I have to say, though, that despite the immense teeth-gnashing my brother and I often shared, our deplorable and macabre sense of humor was unrivaled. Marines and serial killers alike cringed if they accidentally overheard our nonsense.
No matter what you’ve read and heard on sitcoms or dramas about the impossibility of confining an involuntary laugh at a funeral, my brother and I separately were a disaster; in combination, we probably deserved the death penalty. Some of the fault lies with my Dad. Even when he wasn’t drinking, he could say some of the most outrageous things devised by a human being. He once called the preacher a “co$$su$$er” in front of about 50 people just to get a leg up on him. In a twist of fate I’ve written about before, Dad and the preacher somehow became friends.
My brother Mike once unknowingly used an open mic at a funeral home in Brinkley to improvise a bit of comedy regarding our Grandma’s teeth. The funeral director sheepishly ran into the outer area to grab the mic from my brother and tell him that it was a ‘hot mic.’ It’s essential that you know that my Grandma was one of the two closest people I ever loved. Despite that, I laughed. I cannot think about that incident without losing a little bit of my soul to laughter. I’m convinced each chuckle puts me a foot further into purgatory.
There’s no greater or sublime pleasure having someone who is both smart and willing to go the extra mile for a laugh, joke, or smile – even if it burns down a few villages on the way there. I give Mike the win, though, because he could tell jokes that I wouldn’t. That’s saying a lot.
Not too many months ago, I sent my brother a collection of hand-written postcards, each with a joke from comedians we both loved. As with index cards in my back pocket, I’m also a fan of prestamped postcards for quick notes. Even while we were uneasily bickering, I wanted him to know that humor was still a big part of my life. (Even if I’m old, boring, wear a lot of black socks as leisurewear, and get too excited by an early buffet.)
Mike would see these words as a compliment.
Because of our relationship, I tend to expect someone to emerge with poison in their hearts to attempt to silence me for joking. Those who know me also know I’ve written multiple times about the fact that they have my permission to mock me to the end of the world when I’m gone, especially if it is funny or creative. Mike was not someone to pull back from a bastardly comment. The same quick and violent tongue he sometimes used to wound me also created some world-class humor. For everyone who knew Mike and watched him in action on solemn occasions, the Bobby Dean in him could not be confined or controlled. Trying to do so was just catnip for his enthusiasm to up the ante.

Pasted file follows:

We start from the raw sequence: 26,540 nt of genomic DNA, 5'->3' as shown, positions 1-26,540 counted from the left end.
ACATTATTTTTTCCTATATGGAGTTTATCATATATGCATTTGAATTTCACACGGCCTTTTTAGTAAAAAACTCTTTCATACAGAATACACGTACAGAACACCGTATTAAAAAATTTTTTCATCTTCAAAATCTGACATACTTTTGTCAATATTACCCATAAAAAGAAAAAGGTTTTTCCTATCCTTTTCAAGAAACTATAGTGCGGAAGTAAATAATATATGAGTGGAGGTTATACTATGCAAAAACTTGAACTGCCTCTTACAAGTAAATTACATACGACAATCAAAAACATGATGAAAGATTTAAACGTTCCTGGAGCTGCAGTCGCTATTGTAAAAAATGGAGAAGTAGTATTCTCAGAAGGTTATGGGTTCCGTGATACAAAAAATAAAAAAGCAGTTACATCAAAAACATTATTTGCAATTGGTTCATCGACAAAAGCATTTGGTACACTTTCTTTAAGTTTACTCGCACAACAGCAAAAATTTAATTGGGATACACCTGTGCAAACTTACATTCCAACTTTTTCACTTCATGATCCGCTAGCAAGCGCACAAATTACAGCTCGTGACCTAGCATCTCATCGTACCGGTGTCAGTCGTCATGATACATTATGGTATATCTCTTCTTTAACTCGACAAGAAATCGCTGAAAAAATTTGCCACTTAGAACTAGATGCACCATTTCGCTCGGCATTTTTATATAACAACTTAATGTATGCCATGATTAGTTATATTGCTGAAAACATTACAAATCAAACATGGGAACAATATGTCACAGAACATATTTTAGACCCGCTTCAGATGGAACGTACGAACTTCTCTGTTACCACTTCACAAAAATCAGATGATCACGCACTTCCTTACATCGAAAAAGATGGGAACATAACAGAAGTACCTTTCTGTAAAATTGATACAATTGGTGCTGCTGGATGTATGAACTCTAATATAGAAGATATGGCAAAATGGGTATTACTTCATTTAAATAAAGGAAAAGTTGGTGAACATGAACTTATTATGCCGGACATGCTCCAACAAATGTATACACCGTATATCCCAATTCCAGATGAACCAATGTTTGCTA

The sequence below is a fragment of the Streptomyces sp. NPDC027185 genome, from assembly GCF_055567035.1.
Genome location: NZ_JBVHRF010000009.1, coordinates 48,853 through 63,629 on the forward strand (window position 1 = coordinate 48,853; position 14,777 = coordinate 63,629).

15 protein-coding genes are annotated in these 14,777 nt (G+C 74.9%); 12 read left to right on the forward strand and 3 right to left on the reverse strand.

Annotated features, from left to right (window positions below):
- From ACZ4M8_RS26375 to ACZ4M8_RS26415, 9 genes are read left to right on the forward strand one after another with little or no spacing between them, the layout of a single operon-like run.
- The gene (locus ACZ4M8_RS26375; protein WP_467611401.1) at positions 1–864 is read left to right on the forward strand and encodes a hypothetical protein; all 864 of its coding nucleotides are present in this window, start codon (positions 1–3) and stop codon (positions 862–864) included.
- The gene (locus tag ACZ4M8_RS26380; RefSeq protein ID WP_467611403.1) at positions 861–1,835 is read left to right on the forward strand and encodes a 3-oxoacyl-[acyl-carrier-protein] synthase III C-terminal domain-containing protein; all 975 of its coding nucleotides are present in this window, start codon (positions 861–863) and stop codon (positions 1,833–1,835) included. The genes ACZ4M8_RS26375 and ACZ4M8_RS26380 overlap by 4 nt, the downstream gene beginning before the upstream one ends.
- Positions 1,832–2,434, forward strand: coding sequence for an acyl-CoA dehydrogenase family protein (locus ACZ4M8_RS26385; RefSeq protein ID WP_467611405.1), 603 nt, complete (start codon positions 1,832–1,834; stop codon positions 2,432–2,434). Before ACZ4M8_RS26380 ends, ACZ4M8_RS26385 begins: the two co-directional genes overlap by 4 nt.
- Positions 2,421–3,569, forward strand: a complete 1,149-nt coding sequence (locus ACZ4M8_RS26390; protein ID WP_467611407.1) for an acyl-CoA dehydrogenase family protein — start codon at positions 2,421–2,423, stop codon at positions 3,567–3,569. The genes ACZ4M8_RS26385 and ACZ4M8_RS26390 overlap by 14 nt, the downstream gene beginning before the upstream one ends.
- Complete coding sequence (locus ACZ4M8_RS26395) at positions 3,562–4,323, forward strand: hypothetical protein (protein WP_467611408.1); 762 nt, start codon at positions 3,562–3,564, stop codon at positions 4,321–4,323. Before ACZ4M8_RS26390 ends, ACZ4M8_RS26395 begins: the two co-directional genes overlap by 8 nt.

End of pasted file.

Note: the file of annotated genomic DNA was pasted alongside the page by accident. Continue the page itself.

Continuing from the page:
It’s not reasonable to accuse me of glossing over or attempting to sugarcoat Mike’s life. Equally so, I have to tip my hat when it is merited. Both of us emerged from childhood with a scorched-earth comedic streak. It probably saved us as many times as it caused us grief.
As it turns out, Mike was indeed there when death came for him. His birthday would have been November 1st, the day after Halloween. For some, it is All Souls Day. When I sat to finish Mike’s ancestry record, I noticed that his two children are the same age I was when our Dad died. Mike was 20,062 days old, the mentioning of which would irritate him due to my occasional reminder that I still keep a tab of how many days old I am.
My job is to remember the Mike who put a fish under the driver’s seat of my 1984 Oldsmobile in the middle of summer during a visit to Aunt Barbara’s. (Without telling me.) Or the Mike who read “Lord of The Rings” in almost one sitting back in the early 80s.
Please don’t fault me for taking refuge in contradictory stories about Mike. But if you do, I’ll accept that charge. Given the arc of my origins, I find this potential sin to be minuscule.
P.S. The word “acolate” is mine, one devised to denote eulogic remembrance, perhaps a day too late.